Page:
ranges from a mixture of lymphocytes and polymorphonuclear cells to a lymphoplasmacytic infiltrate as is
usually observed in patients who have AIH. Discordance between clinical, laboratory, and radiologic
findings resulting from sampling limitations and errors are frequently reported, in part because the bile
duct injury is not homogenously distributed in the liver
In our own center, a study published shows that using dedicated liver magnetic resonance imaging
(MRI) and liver histology, 12% of adult patients with AIH will have detectable subtle biliary changes.
Two patients with a normal MRC had distinct bile duct changes suggestive of the concentric periductal
onion-skin fibrosis seen in PSC raising the possibility of small duct PSC in these two patients .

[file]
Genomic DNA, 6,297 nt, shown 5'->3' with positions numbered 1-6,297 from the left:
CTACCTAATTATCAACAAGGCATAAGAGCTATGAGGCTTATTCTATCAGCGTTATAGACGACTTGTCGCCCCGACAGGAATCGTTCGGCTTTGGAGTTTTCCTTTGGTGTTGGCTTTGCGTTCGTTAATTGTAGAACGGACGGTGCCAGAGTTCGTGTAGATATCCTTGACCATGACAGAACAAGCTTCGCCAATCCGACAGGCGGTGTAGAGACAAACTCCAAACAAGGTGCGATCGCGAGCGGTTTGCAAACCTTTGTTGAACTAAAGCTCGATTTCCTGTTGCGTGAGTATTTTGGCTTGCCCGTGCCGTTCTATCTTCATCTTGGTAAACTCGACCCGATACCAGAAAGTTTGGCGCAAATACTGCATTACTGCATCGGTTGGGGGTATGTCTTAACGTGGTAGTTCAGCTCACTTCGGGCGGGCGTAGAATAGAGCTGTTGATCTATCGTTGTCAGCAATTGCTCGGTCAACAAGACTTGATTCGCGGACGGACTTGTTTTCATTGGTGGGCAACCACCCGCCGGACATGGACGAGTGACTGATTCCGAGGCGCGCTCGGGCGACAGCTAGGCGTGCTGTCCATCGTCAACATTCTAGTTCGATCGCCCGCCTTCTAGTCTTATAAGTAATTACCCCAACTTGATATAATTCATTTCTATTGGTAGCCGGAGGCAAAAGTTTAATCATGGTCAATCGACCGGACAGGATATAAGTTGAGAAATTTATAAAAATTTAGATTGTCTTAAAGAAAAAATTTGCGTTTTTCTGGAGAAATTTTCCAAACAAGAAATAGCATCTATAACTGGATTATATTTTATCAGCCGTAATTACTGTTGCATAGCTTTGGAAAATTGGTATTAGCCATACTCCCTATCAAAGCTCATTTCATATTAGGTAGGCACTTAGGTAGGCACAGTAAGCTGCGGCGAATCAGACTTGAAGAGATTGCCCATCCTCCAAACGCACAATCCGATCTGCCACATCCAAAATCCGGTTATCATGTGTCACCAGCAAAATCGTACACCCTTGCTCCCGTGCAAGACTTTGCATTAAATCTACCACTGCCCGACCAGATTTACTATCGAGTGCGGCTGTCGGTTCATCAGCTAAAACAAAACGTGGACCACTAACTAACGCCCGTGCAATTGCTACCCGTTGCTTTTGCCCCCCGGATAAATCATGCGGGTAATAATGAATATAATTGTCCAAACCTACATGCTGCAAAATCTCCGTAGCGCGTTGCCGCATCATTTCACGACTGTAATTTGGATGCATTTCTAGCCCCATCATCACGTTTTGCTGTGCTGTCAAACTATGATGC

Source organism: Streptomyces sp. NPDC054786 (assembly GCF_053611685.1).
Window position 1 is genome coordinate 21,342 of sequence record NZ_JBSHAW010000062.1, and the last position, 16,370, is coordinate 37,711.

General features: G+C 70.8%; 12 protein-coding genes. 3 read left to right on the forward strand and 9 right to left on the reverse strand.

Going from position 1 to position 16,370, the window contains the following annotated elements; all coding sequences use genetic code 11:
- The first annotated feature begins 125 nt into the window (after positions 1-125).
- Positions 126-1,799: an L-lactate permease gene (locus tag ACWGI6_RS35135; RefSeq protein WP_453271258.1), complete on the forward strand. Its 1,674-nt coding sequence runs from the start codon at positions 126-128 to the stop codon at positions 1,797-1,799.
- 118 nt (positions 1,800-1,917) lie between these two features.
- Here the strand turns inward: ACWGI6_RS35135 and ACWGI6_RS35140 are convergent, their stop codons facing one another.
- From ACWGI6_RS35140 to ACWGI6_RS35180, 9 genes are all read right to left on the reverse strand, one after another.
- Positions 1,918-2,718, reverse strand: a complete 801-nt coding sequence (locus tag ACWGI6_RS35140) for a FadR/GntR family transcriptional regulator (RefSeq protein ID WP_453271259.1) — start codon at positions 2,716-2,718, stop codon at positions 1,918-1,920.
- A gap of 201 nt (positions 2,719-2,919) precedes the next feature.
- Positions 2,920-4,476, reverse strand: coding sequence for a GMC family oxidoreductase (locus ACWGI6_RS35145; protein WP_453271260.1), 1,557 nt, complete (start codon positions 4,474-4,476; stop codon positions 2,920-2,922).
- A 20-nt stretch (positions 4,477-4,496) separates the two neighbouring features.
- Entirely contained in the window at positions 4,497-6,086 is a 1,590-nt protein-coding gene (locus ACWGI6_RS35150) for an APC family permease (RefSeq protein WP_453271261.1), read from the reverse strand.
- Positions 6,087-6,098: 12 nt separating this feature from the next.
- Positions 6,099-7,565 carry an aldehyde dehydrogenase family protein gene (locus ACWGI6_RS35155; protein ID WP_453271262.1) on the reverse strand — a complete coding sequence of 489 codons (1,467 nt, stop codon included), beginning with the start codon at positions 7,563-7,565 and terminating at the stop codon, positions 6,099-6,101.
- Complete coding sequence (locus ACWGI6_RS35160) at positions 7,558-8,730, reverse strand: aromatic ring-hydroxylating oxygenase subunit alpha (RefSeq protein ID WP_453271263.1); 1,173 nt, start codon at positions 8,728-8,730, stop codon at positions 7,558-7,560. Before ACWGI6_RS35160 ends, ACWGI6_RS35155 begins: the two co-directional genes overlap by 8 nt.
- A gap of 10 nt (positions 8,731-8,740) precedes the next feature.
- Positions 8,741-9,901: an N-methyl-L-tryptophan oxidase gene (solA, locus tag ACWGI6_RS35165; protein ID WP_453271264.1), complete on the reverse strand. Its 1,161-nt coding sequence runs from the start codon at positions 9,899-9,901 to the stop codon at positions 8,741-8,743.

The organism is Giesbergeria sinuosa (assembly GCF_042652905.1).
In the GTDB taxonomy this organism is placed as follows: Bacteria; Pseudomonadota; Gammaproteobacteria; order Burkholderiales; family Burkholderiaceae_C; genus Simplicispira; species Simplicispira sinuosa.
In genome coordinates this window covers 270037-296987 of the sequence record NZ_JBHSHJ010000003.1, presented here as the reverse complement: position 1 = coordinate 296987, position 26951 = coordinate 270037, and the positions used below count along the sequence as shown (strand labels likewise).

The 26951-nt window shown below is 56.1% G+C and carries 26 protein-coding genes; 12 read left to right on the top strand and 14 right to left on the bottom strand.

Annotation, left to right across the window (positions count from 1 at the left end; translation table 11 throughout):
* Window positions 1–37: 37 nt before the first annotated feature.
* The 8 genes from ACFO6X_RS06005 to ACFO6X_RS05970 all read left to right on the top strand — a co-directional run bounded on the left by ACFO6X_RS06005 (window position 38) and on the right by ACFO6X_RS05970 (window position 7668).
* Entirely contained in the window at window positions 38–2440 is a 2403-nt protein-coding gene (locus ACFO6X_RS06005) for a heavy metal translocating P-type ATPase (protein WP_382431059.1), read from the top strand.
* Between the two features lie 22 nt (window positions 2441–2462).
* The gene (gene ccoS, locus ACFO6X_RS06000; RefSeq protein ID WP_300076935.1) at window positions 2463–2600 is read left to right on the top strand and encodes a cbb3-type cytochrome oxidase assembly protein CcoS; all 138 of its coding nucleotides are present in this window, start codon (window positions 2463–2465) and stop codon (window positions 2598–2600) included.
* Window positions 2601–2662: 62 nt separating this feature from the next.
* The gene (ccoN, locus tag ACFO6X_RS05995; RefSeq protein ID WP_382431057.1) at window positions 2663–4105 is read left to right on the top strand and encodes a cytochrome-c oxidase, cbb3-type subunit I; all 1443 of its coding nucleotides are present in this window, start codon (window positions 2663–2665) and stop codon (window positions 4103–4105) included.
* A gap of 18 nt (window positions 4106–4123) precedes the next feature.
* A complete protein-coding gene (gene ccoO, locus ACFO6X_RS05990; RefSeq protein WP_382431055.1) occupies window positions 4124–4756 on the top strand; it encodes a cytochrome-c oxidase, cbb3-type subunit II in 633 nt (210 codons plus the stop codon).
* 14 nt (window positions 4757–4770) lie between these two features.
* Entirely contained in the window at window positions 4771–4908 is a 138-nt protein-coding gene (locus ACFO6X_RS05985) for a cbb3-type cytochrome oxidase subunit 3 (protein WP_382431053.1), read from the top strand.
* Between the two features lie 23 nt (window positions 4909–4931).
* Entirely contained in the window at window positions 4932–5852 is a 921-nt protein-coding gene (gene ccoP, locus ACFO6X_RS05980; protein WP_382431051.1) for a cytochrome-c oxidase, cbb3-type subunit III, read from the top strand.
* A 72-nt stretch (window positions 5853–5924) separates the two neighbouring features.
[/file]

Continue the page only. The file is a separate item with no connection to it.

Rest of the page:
The presence of SC detected by MRC and from liver histology in adult patients with AIH may not be
clinically overt, and thus the prevalence of this AIH/SC overlap may be higher than previously
recognized. Our data suggest that routine radiological evaluation of the biliary tree should be
performed in adults given a diagnosis of AIH
Take Home Messages
- Communication between the pathologist and the
clinician is crucial in autoimmune hepatitis, beginning with a proper clinical history accompanying the
biopsy and a clinical pathological correlation discussion upon review of the biopsy.
- The histologic findings are limited by the
overlap between AIH, viral-related, drug-induced immune-mediated liver injury, and often do not otherwise
discriminate between them.
- Atypical morphologic features must sought
because they may indicate an overlap syndrome or explain an unexpected clinical behavior or treatment
- The classification of an autoimmune liver
disease in the setting of an overlap syndrome may change over time as enzymes, clinical features and
histology transition from one pattern to another.